Archive for the ‘Forgiveness’ Category

Sometimes as believers, we use terms that only we understand.  What some might call “Christianese”  Understanding these terms and being able to “translate” them to those who don’t speak our “language” is essential to effectively sharing the gospel.  What does it mean to be saved?  What happens when we are born again?

The Basics

  •  Salvation is a gift    (John 3:16)
  • The only Requirement is belief (John 3:16)
  • Jesus is the perfect sacrifice, satisfying all the righteousness requirements of the law (2 Corinthians 5:21)

What happens?

  • We’re made alive spiritually  (Colossians 2:13; Ephesians 2:1)
  • The charges against us are dropped (Colossians 2:14)
  • We’re forgiven of  all our sins (Ephesians 1:7)
  • We’re purified for God to be His own (Titus 2:14)
  • We’re made new – a new creation in Christ  (2 Corinthians 5:17)
  • Old things are gone; all things are new (2 Corinthians 5:17)
  • We’re reconciled to God (restored to right relationship) (2 Corinthians 5:18; Colossians 1:21)
  • We’re presented to God holy and blameless (Colossians 1:21-23)
  • We receive the Kingdom of God (Luke 12:32)
  • We receive lasting inheritance (1 Peter 1:4)
  • We have abundant life now (John 10:10)
  • We receive everything needed for life and godly living (2 Peter 1:2-11)
  • We receive the power of  the Holy Spirit (Acts 1:8)
  • We receive weapons for warfare (Ephesians 6:10-18)
A Word Picture to Illustrate
     If they still don’t get the idea, give them a picture:  “Though your sins are like scarlet, They shall be as white as snow; Though they are red like crimson, They shall be as wool.  Isaiah 1:18

May the One who is able to keep you from stumbling, And to present you faultless Before the presence of His glory with exceeding joy keep you from stumbling  and present you to God as without fault (and only God can do that).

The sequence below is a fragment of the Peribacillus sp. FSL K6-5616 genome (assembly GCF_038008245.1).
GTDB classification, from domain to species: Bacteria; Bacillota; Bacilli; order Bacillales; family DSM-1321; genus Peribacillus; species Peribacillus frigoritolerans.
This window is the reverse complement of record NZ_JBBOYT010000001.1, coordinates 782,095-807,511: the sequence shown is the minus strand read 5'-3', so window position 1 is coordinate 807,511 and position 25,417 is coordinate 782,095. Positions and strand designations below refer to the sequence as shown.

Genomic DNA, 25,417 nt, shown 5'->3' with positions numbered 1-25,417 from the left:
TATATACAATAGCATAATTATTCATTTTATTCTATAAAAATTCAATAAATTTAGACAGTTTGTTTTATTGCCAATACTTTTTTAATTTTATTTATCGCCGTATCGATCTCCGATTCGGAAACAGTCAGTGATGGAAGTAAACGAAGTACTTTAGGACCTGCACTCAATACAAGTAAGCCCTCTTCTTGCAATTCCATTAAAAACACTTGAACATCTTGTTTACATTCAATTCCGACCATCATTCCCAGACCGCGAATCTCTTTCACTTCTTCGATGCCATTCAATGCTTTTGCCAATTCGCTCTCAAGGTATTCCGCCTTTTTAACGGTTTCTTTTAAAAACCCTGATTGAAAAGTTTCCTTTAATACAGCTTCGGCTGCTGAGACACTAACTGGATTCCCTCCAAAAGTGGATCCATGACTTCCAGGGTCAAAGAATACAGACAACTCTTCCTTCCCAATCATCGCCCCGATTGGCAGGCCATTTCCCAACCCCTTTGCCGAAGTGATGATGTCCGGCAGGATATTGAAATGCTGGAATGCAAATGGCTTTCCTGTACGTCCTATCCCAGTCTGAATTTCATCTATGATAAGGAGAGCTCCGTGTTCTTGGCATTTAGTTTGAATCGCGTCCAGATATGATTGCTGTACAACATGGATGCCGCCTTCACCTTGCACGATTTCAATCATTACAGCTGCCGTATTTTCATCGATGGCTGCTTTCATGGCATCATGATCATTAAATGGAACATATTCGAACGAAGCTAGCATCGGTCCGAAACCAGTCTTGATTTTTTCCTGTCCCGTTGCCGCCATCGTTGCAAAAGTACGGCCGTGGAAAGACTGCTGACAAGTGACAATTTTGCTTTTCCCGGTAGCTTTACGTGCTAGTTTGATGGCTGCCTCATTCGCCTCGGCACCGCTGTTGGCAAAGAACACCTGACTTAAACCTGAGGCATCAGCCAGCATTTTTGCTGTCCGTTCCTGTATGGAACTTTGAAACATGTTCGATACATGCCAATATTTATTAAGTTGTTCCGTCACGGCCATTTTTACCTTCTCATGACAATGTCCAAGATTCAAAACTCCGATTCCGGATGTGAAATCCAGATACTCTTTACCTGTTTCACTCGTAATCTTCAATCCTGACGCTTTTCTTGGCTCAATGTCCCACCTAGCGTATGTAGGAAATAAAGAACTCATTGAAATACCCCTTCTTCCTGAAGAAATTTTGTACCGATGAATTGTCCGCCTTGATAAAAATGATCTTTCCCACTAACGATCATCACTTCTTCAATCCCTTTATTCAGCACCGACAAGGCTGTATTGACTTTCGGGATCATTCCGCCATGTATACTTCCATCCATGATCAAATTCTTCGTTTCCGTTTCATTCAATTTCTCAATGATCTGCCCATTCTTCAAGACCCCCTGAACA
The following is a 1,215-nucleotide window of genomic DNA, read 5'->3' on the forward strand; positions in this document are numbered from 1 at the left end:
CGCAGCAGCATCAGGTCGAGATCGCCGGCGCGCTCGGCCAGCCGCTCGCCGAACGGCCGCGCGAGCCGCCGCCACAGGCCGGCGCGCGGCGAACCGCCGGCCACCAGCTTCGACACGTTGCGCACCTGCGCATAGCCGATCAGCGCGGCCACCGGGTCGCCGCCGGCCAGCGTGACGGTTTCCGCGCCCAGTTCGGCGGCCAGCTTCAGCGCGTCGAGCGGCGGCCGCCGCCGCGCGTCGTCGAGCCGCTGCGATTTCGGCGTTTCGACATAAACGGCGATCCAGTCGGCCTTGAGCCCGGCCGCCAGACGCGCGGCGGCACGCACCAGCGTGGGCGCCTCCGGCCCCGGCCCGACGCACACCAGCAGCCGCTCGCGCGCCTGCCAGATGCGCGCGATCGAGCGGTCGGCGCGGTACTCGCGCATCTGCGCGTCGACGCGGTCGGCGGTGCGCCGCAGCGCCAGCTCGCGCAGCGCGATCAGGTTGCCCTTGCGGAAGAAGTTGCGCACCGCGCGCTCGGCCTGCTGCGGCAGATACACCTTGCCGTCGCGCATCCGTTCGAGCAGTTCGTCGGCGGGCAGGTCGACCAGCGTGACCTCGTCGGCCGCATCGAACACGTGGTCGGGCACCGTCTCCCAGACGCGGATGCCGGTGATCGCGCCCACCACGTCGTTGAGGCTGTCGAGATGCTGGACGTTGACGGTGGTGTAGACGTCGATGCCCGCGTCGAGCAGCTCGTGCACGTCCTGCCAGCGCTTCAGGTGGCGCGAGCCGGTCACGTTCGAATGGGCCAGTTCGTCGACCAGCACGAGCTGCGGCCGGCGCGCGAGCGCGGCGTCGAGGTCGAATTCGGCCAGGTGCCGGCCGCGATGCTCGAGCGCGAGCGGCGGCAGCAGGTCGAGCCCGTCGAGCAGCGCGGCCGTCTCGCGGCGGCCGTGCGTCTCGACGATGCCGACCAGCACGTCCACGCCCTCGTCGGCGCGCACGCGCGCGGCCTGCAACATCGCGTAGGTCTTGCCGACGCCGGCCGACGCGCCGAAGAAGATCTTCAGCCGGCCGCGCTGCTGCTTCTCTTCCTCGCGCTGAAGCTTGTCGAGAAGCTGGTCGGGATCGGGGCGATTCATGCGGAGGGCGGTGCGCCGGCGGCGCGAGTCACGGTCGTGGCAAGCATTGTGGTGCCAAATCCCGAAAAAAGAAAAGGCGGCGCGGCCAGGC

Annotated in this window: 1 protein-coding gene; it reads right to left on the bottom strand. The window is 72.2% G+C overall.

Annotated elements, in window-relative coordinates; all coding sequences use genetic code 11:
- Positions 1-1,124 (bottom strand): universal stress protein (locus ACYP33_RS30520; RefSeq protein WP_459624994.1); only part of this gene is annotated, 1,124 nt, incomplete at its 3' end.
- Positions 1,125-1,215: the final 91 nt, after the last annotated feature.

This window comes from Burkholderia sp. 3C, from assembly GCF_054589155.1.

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Whiter than Snow

Whiter than snow, whiter than snow
My Savior washes me whiter than snow
Whiter than snow, whiter than the whitest snow,
My Savior washes me whiter than snow
I came like a lamb to the slaughter,
then He made me His daughter
My Savior washes me whiter than snow
Whiter than snow, whiter than snow
My Savior washes me whiter than snow
Whiter than snow, whiter than the whitest snow,
My Savior washes me whiter than snow
When I came, I was suffering
Now the world to me is nothing
Cause my Savior washes me whiter than snow
Whiter than snow, whiter than snow
My Savior washes me whiter than snow
Whiter than snow, whiter than the whitest snow,
My Savior washes me with blood spilled at Calvary
My Savior washes me whiter than snow
Copyright (c) 2000 M.E.Mullin

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In man’s (or woman’s) natural state, he has no desire to forgive another for wrongs suffered at the other’s hand or direction.  Forgiveness is one of the things that originates from God.  Forgiveness is God’s idea.

God commands us to forgive because it doesn’t come naturally.  We wouldn’t do it without some encouragement. Forgiveness contravenes my natural way of dealing with those who hurt me or my loved ones.

Nevertheless, for me it begs the question “Why would a God of justice forsake justice and ask me to forgive the wrong?”  Surely, when a wrong is done, justice is required to right or correct the wrong.  Why would God ask me to put aside justice and forgive?  Perhaps you already know the answer which may seem less than satisfying at first glance; “Vengeance is Mine, I will repay,” says the Lord.

God asks me to put aside immediate justice and forgive.  He does not say justice will never come.  In fact, He promises His justice for my enemies:

  • Psalm 9:3 When my enemies turn back, They shall fall and perish at Your presence.
  • Psalm 18:40 You have also given me the necks of my enemies, So that I destroyed those who hated me.
  • Psalm 27:2 When the wicked came against me To eat up my flesh, My enemies and foes, They stumbled and fell.
  • Psalm 54:5 He will repay my enemies for their evil.